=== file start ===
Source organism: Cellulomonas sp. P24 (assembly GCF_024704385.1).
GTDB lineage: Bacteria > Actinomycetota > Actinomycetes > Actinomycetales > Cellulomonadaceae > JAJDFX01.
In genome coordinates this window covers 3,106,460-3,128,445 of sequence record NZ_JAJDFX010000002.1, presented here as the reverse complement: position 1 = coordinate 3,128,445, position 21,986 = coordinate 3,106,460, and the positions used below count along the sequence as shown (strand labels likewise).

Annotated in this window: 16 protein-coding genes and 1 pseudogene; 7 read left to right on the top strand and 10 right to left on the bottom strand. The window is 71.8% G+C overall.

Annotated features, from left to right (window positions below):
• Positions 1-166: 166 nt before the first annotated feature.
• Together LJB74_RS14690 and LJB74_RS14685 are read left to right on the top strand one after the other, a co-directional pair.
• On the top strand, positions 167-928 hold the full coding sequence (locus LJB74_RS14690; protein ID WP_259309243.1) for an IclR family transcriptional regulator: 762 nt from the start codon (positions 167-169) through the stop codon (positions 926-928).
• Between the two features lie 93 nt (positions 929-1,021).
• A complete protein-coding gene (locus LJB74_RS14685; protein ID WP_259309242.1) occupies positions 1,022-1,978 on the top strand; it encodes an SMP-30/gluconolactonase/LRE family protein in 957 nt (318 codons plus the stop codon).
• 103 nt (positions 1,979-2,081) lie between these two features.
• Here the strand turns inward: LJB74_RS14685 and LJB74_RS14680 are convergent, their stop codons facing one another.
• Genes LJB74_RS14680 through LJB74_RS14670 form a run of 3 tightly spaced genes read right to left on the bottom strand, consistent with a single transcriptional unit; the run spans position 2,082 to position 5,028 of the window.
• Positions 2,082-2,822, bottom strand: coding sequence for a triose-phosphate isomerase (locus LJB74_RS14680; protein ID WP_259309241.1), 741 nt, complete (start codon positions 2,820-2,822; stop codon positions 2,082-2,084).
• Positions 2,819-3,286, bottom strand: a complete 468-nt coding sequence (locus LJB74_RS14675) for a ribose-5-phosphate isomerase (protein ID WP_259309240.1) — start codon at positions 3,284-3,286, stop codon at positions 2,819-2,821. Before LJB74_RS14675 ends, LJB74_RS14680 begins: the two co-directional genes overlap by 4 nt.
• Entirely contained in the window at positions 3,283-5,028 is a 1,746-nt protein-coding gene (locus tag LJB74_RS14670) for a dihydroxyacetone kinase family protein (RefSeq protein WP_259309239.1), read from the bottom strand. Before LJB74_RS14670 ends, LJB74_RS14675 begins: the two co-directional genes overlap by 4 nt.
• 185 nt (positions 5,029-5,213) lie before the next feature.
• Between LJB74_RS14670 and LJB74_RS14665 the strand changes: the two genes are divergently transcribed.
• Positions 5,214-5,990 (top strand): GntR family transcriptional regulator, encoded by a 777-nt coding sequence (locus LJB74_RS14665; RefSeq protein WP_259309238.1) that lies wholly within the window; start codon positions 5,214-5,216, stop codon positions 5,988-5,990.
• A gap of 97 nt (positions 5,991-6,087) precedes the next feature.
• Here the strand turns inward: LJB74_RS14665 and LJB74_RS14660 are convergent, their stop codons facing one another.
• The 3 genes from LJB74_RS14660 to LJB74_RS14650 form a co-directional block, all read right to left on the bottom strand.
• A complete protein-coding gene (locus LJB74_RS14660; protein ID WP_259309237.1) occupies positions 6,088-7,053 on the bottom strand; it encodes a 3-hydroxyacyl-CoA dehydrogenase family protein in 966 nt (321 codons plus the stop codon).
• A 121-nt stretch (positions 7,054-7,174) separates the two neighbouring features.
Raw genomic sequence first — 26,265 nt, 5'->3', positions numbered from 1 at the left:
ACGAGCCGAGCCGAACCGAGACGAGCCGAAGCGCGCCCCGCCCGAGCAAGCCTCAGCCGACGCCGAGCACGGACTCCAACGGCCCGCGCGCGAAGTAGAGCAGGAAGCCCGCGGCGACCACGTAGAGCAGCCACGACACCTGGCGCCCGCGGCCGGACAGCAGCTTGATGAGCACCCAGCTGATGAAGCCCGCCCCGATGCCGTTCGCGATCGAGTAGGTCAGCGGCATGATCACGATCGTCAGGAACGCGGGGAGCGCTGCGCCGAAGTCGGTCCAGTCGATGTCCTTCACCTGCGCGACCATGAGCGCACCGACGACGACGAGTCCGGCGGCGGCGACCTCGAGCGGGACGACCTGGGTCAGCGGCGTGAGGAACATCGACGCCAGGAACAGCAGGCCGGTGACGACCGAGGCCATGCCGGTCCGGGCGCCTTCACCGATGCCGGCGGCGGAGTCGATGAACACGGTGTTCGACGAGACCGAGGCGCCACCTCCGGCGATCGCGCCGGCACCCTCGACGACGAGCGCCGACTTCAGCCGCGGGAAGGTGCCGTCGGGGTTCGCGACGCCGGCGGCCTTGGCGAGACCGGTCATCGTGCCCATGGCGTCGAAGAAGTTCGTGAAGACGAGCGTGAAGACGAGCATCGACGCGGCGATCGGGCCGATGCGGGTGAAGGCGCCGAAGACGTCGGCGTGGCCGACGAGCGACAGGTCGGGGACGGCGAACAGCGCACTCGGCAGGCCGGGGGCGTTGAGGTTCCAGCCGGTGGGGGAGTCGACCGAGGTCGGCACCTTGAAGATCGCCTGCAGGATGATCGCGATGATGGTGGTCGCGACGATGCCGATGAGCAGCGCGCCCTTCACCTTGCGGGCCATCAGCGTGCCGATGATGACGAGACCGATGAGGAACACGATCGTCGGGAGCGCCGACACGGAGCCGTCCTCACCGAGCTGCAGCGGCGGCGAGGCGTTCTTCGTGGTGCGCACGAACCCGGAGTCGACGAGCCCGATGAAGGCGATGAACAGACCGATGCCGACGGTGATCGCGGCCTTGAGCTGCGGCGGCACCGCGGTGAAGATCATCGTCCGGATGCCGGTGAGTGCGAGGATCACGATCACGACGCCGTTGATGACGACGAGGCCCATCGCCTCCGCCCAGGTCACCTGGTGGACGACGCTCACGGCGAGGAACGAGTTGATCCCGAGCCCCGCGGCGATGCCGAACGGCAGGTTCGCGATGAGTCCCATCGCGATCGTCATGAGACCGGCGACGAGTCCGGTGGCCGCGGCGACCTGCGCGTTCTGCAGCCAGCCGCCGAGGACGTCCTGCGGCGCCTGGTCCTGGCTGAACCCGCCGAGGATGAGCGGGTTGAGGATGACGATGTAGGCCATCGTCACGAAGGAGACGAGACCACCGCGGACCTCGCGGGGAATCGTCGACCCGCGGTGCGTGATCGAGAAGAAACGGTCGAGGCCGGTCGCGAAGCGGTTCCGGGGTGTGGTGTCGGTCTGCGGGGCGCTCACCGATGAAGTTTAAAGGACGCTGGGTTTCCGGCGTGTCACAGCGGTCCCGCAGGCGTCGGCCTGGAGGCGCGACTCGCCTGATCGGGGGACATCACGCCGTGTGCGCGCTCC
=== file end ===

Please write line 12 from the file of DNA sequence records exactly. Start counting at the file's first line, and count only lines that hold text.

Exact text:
• Here the strand turns inward: LJB74_RS14685 and LJB74_RS14680 are convergent, their stop codons facing one another.